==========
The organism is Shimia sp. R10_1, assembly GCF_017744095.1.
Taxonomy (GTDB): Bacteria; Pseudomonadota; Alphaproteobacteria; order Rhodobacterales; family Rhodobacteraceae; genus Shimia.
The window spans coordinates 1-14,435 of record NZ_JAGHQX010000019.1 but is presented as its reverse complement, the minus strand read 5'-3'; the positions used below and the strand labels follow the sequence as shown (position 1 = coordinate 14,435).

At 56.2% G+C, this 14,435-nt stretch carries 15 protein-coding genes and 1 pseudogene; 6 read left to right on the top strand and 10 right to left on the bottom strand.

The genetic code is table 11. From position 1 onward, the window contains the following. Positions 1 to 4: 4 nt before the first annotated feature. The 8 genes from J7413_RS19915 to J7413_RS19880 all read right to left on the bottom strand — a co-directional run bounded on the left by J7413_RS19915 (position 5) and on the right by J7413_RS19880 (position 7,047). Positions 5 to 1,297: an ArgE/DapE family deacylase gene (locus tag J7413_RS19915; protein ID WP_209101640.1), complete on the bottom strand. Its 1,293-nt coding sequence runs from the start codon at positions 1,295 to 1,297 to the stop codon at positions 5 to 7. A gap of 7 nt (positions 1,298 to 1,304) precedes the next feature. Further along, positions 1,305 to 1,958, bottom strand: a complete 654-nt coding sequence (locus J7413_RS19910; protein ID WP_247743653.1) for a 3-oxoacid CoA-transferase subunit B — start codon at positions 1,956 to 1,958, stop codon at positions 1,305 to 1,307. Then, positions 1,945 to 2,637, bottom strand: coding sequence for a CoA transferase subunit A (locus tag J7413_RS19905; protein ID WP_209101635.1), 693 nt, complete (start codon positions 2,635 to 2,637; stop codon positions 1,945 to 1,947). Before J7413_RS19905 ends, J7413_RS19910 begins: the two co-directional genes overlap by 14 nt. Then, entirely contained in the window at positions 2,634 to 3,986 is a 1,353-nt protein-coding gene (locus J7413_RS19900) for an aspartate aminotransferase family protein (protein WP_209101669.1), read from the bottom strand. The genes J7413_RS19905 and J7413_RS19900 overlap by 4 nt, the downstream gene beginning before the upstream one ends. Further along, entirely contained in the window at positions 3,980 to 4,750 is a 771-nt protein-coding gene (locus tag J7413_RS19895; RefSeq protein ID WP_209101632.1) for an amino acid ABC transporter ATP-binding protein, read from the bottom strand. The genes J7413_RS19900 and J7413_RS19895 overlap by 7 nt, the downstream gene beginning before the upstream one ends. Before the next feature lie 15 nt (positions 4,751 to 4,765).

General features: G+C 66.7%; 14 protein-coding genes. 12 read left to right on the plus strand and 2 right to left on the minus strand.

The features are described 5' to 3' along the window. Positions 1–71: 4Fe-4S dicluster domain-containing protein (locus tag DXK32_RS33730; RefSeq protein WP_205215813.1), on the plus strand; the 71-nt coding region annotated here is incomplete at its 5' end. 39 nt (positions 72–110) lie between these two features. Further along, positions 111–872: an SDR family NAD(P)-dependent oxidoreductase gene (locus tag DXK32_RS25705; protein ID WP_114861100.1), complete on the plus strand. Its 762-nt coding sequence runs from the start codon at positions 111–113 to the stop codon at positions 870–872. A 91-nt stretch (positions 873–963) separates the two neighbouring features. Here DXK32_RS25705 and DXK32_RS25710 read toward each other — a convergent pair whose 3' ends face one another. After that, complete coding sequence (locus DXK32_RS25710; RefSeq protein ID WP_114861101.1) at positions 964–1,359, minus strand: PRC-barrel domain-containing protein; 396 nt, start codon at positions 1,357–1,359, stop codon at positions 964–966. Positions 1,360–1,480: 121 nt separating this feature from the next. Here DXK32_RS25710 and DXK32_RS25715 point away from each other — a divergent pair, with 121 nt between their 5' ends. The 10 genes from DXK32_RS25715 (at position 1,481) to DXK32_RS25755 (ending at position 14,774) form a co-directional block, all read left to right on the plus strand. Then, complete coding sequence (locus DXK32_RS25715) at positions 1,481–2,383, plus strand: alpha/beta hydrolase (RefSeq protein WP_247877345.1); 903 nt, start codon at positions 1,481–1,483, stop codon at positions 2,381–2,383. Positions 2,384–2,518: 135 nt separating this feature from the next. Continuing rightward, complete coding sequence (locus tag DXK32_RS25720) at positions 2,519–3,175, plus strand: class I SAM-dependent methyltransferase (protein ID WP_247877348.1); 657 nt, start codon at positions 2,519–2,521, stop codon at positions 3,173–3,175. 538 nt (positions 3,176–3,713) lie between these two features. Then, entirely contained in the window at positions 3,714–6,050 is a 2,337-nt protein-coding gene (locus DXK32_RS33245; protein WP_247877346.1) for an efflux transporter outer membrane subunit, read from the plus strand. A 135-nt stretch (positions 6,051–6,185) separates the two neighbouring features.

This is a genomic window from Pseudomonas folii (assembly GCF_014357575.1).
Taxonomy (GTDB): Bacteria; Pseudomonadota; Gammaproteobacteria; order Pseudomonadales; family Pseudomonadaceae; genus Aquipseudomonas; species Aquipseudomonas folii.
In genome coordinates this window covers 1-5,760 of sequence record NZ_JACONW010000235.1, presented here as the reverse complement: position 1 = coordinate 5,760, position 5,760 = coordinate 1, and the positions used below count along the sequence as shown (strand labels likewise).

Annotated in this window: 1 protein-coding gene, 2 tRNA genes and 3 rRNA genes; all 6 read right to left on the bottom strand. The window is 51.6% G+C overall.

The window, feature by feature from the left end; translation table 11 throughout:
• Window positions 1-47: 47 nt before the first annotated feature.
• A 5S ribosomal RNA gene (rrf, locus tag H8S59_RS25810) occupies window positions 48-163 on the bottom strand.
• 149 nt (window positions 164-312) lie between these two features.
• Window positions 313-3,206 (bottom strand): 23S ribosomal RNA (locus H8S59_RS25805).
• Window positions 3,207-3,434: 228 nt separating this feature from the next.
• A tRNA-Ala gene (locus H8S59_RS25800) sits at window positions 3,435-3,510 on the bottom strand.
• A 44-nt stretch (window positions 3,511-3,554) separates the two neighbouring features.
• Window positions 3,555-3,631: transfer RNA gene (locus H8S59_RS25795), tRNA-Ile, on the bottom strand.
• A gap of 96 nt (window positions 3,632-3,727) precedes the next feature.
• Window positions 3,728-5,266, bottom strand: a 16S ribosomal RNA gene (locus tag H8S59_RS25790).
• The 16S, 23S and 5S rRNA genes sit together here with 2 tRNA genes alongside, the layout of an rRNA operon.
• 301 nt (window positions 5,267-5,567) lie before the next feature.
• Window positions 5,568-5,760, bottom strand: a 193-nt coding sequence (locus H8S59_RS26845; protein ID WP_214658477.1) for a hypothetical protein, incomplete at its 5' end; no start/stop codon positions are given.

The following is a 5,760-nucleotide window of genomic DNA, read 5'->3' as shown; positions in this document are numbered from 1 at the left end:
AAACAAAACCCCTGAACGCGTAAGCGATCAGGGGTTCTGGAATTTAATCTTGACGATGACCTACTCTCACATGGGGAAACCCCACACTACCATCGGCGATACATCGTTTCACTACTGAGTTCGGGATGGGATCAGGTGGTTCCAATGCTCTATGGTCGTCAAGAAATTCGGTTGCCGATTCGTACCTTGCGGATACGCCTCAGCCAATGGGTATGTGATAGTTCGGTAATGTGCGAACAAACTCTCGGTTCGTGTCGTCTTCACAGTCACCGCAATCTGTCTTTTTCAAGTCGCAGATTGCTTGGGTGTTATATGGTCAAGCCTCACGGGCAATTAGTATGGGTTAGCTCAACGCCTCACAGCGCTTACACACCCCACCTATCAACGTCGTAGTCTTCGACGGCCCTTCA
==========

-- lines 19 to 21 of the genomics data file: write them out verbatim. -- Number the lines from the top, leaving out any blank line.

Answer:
• A 44-nt stretch (window positions 3,511-3,554) separates the two neighbouring features.
• Window positions 3,555-3,631: transfer RNA gene (locus H8S59_RS25795), tRNA-Ile, on the bottom strand.
• A gap of 96 nt (window positions 3,632-3,727) precedes the next feature.